© 2024 | Jefferson Public Radio
Southern Oregon University
1250 Siskiyou Blvd.
Ashland, OR 97520
541.552.6301 | 800.782.6191
Listen | Discover | Engage a service of Southern Oregon University
Play Live Radio
Next Up:
0:00 0:00
Available On Air Stations

How Community-Based Contact Tracing Can Help Reduce California’s Coronavirus Numbers

Nurses at Cal Expo test a patient for COVID-19 on Wednesday, April 15, 2020.
Andrew Nixon
Nurses at Cal Expo test a patient for COVID-19 on Wednesday, April 15, 2020.

Following a summertime surge and data reporting issues, California is looking to contain COVID-19 outbreaks through targeted contact tracing in hotspot areas.

Gov. Gavin Newsom announced on Monday $81.8 million in philanthropic aid to bolster contact tracing and quarantine efforts. The bulk of the funding — a $63 million grant from Kaiser Permanente — will go to Oakland-based Public Health Institute to provide targeted, community-based contact tracing in areas hit hard by the virus.

Contact tracers interview people who have tested positive to find out the places they have visited and with whom they have been in contact, so they can inform those people of possible exposure. But in California, trust has been an issue.

The goal is to recruit contact tracers to work directly in their own communities, said Public Health Institute (PHI) President and CEO Mary Pittman.

“People who are from within a community and who know the community members are far more likely to get a response when they call and speak to people on the phone,” she said. “So that's our best effort.”

The organization has launched similar initiatives in Oregon and Washington. Pittman points to a contact tracing effort in Clark County, Washington, as an example of the strategy’s success.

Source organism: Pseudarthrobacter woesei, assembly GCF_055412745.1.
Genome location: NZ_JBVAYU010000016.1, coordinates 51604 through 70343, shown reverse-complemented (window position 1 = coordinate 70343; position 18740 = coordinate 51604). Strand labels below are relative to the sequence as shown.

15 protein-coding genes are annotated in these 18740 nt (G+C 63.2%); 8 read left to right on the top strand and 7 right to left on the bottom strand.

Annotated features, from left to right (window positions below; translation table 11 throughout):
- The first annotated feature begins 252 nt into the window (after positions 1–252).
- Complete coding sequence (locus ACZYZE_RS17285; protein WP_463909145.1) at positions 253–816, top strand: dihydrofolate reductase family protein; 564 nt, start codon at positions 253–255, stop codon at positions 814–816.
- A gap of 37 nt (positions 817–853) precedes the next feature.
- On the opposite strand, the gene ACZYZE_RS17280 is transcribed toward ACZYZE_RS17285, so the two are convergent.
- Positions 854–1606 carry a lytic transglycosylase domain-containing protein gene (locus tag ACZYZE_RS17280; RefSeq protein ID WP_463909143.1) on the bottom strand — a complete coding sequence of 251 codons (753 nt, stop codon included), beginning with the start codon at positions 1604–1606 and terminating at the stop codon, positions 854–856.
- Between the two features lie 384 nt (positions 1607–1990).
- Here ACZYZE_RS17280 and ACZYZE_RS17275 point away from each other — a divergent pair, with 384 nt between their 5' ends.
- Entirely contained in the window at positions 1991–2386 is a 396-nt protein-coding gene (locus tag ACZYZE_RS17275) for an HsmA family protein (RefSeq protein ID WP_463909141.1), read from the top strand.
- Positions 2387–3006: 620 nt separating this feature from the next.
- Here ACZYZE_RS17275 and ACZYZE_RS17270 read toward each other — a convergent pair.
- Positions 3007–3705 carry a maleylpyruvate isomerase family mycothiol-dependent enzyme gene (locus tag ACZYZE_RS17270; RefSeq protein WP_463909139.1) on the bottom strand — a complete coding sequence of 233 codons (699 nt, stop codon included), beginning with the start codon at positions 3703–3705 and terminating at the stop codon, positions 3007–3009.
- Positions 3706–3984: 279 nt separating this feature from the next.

“It was a cluster in a fruit packaging plant where people predominantly spoke Spanish,” Pittman explained. “We were able to clear over 100 monolingual Spanish-speaking employees with an 85% contact rate, which allowed them to safely return to work.”

The key to successful tracing?

“Reaching out to community-based organizations — to trusted people in the community — to explain what we were trying to do,” Pittman said. Doing so also allows them to explain the benefits of contact tracing and isolation as well as the privacy protections contact tracers ensure when asking questions, she said.

PHI is still working with the state to determine where to focus its efforts, but Pittman said there would be a focus on the Central Valley, which is currently considered one of the hardest-hit spots in the country.

The efforts will build on those Newsom announced last month to control outbreaks in farmworker and Latinx communities in eight Central Valley counties.

Newsom noted Monday when he announced the new funding that quarantining those who test positive or are exposed to the virus poses significant challenges for certain communities — for example, multiple families sharing the same house or farmworkers living in barrack-style housing.

“It is foundational in our efforts,” the governor said, “that we support people in times of need, particularly multi-generation families, particularly low-income families that simply don't have the support or capacity to isolate to quarantine.”

Pittman says her organization will work to connect those who need to quarantine away from their families with local organizations who can provide resources such as food or childcare.

Newsom announced an additional $18 million in donations to support isolation efforts.

Members of PHI support teams will also be based in health care clinics in order to get test results faster and begin immediately contact tracing when needed.

“By bringing the healthcare system together with the public health system — I always advocate for that partnership — we're able to see that we can connect the dots between where people get their care and the local health department,” Pittman said.

Copyright 2020 CapRadio